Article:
A great, healthy and very inexpensive meal that uses up dry ingredients is pasta with tomato sauce.  I make my own sauce with a tin of plain chopped tomatoes.  To make it delicious I start with a chopped onion and fry gently in a tiny amount of olive oil.  Then I add vegetables such as leek, spring onion, celery, carrot and pepper.  You could also add some finely shredded kale or spinach to boost the iron content of the meal.  If I have green beans I often add those to the pasta as it’s cooking (saves on washing up!).  Boost the calcium content by adding an ounce of grated cheese per person.  An ounce of cheddar is about the size of an average adult thumb!


Omelettes are a brilliant way to use up leftover cooked meat, small bits of cheese, roasted vegetables and eggs.  This picture shows a sausage omelette.   Omelettes make a great breakfast and give kids a brilliant start to the day before school.  If you have all the ingredients chopped up the night before then simply crack the eggs, season, and chuck it all in!  If the pieces of meat and vegetables are too big the omelette won’t stay in one piece.  If you have a fussy family who won’t eat ‘messed up’ food, then cook your omelettes plain and serve with a topping.


Last weekend my local farm shop were selling bars of white chocolate with dried strawberries at half price.  I try not to be too tempted by offers at the till, but I had a vision of the chocolate broken into chunks inside muffins.  It turned out that they were totally delicious and gobbled up in minutes by my daughters and their friends after an active ice skating session.  I added a couple of handfuls of frozen berries to the cake mixture.  The combination of sweet chocolate with slightly sour black and red currants worked really well.  Eaten straight out of the oven is the best time to enjoy these!  Sadly, not many made it to Monday morning for lunchboxes but making fairy cakes at home is an inexpensive and fun way to give your kids a sweet treat for school.  Try making plain fairy cakes and poke a slice of Terry’s chocolate orange, or a couple of chocolate buttons in the top of the cake as soon as they come out of the oven.  Experiment too with using less sugar and adding apple puree or yogurt to the mixture for a less sweet but moister cake.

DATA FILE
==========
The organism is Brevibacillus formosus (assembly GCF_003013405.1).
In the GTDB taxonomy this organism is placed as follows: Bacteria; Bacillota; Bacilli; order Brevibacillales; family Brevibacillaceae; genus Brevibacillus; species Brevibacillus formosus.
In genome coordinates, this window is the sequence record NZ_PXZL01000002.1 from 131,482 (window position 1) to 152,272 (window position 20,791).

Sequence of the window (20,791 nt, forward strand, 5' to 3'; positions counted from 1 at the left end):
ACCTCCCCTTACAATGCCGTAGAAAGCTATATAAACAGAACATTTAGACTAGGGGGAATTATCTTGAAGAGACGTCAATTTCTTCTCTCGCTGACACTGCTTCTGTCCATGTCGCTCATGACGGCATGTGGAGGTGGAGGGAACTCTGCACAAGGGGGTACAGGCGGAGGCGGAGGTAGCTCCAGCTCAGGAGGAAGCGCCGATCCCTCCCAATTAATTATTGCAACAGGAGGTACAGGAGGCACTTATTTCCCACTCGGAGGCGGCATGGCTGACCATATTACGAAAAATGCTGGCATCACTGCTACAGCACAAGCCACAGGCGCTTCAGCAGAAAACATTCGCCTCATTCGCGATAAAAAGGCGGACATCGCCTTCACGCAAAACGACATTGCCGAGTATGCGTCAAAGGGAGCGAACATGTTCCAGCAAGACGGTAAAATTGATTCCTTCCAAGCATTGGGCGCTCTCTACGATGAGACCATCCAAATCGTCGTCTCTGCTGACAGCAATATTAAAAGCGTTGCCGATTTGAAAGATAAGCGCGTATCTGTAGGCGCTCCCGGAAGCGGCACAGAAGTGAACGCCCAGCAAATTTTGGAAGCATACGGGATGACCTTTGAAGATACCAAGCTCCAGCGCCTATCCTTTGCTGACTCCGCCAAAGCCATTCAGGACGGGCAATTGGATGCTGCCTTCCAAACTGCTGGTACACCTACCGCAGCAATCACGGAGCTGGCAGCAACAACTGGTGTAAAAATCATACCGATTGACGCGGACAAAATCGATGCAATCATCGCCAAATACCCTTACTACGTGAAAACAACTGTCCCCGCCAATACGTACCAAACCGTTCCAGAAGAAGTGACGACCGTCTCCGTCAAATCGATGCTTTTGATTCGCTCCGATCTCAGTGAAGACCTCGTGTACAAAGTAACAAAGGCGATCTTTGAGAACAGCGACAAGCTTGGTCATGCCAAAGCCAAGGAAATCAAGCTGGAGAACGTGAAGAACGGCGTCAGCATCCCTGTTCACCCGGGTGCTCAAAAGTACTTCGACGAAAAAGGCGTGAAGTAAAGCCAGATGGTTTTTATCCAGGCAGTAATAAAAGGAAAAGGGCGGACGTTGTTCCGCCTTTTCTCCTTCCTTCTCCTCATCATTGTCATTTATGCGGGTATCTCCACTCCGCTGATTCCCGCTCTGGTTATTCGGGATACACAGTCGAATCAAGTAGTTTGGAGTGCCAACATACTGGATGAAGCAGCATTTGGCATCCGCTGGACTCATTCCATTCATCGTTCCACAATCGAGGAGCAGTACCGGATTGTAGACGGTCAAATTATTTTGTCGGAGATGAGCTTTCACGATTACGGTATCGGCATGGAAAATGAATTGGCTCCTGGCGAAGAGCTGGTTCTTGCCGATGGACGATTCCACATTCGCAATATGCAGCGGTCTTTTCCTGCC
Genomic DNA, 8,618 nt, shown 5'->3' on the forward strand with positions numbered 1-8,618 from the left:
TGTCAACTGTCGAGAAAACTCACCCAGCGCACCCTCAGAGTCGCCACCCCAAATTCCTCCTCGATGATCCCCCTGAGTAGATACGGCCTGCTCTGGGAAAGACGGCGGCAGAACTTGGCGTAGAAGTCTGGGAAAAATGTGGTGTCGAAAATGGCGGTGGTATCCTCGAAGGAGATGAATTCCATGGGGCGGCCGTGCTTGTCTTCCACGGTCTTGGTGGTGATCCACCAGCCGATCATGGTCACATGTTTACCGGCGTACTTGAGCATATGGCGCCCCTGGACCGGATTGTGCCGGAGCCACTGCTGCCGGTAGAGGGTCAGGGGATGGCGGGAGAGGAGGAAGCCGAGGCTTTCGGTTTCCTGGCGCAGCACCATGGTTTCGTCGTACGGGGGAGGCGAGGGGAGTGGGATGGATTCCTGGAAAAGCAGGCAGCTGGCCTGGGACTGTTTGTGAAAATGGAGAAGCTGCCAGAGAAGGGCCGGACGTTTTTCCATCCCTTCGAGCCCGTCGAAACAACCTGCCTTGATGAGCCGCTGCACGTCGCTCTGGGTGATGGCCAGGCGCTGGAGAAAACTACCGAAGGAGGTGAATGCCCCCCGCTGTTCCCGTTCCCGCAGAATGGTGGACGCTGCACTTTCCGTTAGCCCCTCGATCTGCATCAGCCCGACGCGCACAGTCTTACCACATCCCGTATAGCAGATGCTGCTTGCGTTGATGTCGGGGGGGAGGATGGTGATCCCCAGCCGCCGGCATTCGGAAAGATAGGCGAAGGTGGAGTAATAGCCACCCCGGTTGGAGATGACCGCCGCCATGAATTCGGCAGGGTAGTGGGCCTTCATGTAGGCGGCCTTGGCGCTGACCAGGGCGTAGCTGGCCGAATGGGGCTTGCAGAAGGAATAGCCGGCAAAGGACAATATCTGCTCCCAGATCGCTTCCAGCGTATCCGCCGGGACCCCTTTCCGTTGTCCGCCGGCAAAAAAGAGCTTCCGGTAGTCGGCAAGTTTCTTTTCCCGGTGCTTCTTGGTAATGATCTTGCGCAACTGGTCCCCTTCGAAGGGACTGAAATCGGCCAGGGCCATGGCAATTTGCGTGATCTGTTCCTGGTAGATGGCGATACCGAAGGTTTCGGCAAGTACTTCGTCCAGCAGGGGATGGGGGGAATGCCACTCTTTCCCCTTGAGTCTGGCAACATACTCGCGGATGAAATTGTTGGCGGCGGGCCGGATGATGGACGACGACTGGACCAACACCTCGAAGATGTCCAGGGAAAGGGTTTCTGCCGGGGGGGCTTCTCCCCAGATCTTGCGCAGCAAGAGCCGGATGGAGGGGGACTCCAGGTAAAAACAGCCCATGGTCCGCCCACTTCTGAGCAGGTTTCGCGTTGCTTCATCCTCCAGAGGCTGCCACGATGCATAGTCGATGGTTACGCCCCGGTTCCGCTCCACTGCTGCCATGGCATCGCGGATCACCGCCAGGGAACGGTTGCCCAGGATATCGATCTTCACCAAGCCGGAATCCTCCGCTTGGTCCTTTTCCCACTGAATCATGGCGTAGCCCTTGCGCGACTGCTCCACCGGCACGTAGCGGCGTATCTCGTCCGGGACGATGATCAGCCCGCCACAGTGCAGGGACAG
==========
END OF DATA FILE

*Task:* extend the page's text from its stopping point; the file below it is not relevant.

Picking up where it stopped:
I hope that has inspired you to stay away from the supermarket this week and cook meals from scratch using  up dried ingredients that may have been stashed at the back of your cupboards for months, leftover ingredients from roast dinners and ways to use up the odd carrot or potato that may be lurking at the bottom of your fridge.  After a week you’ll be surprised to see your bank balance looking healthier than usual, you may have lost weight and your family might have discovered some new food crushes!  It’s great to do this exercise a few times every year to keep your cupboards up to date.

Please visit my Facebook Page (click on the link below) for more inspiration and regular healthy, clean-eating recipes.

Until next time, Lorraine 🙂

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Post Author: Lorraine Pannetier